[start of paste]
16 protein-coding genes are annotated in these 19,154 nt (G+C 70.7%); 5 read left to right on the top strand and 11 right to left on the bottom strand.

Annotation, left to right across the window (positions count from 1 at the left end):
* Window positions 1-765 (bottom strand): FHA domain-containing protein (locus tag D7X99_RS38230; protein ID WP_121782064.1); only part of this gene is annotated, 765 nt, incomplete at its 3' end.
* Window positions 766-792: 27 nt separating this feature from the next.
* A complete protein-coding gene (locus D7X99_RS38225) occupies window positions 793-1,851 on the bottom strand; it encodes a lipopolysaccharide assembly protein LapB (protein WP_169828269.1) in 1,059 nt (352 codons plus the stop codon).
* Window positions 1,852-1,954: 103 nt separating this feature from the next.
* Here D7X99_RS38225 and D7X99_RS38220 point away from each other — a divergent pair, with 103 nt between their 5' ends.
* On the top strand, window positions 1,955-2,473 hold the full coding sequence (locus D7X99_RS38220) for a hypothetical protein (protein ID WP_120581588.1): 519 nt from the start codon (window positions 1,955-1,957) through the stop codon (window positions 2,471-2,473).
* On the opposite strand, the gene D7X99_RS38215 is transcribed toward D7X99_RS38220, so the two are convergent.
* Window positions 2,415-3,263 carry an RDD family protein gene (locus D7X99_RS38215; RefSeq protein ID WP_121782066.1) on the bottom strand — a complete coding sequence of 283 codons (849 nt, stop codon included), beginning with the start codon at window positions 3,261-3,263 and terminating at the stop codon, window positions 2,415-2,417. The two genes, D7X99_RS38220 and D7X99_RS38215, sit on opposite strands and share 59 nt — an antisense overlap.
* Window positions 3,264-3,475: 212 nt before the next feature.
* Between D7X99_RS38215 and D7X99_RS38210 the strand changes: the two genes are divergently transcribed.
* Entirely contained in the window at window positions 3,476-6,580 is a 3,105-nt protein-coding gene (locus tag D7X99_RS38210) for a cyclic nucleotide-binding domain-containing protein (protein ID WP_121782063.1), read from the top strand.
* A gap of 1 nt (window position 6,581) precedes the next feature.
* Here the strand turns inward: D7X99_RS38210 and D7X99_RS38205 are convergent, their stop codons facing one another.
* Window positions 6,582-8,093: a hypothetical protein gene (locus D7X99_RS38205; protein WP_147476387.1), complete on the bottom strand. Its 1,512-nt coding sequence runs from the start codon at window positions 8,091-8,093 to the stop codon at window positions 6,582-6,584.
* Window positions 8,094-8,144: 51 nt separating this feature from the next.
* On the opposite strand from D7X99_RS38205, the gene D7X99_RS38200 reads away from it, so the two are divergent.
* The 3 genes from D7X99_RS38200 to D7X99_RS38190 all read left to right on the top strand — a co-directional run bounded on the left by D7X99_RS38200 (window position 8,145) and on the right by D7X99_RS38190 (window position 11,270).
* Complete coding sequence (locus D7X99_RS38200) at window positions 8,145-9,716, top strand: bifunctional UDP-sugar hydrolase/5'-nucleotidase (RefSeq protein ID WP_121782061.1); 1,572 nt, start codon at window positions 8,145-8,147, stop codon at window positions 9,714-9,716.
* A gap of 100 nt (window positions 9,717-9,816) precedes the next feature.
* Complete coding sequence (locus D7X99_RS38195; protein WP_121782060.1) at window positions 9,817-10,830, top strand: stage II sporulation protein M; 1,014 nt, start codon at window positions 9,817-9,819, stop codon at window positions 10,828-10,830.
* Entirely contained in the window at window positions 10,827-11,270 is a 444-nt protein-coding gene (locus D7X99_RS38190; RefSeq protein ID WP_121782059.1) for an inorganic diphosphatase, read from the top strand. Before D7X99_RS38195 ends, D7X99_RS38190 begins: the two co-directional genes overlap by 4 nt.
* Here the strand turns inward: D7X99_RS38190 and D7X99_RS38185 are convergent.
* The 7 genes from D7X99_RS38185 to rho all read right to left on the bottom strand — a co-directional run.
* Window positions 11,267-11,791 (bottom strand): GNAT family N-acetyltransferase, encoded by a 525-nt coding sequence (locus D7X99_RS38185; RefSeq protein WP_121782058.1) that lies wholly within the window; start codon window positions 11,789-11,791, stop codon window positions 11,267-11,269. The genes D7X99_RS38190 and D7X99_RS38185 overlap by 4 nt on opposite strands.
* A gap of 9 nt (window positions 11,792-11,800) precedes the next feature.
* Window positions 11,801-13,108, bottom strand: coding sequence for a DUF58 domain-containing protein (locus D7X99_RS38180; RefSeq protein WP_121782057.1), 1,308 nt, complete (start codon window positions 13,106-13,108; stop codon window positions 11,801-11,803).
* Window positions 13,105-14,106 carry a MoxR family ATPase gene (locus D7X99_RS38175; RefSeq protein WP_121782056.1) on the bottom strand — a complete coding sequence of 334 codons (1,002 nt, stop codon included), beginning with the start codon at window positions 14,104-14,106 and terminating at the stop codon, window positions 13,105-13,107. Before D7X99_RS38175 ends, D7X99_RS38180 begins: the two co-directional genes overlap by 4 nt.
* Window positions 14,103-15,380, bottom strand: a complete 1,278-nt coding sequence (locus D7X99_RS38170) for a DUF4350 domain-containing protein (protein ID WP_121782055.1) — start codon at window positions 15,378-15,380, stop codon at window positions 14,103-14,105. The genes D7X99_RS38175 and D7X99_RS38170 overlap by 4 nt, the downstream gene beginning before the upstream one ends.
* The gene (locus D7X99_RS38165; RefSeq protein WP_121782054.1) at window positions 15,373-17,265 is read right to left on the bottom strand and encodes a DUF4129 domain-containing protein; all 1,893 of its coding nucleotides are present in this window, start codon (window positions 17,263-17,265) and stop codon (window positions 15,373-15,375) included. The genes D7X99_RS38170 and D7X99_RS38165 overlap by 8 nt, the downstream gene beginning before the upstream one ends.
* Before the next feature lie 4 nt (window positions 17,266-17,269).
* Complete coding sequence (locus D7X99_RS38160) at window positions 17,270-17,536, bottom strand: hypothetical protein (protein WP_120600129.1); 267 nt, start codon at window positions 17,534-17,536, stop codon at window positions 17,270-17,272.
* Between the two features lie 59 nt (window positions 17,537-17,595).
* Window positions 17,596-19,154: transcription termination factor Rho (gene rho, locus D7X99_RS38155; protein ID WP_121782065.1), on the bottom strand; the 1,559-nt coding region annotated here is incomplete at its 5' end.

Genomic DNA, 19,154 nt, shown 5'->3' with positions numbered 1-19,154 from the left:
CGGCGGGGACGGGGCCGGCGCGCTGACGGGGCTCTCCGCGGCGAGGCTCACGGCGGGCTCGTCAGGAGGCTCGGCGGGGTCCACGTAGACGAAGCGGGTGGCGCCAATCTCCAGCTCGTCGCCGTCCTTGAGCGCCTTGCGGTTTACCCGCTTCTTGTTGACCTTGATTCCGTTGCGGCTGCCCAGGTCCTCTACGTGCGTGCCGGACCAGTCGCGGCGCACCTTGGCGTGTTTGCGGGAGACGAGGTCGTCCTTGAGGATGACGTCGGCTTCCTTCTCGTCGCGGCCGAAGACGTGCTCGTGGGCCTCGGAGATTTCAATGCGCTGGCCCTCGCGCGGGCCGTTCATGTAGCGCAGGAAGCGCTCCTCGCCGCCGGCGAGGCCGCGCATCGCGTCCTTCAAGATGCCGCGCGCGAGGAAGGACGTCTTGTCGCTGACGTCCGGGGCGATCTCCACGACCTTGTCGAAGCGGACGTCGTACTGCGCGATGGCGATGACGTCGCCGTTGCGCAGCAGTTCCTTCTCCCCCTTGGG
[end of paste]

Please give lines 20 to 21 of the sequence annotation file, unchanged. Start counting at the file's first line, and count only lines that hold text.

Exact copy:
* Complete coding sequence (locus D7X99_RS38200) at window positions 8,145-9,716, top strand: bifunctional UDP-sugar hydrolase/5'-nucleotidase (RefSeq protein ID WP_121782061.1); 1,572 nt, start codon at window positions 8,145-8,147, stop codon at window positions 9,714-9,716.
* A gap of 100 nt (window positions 9,717-9,816) precedes the next feature.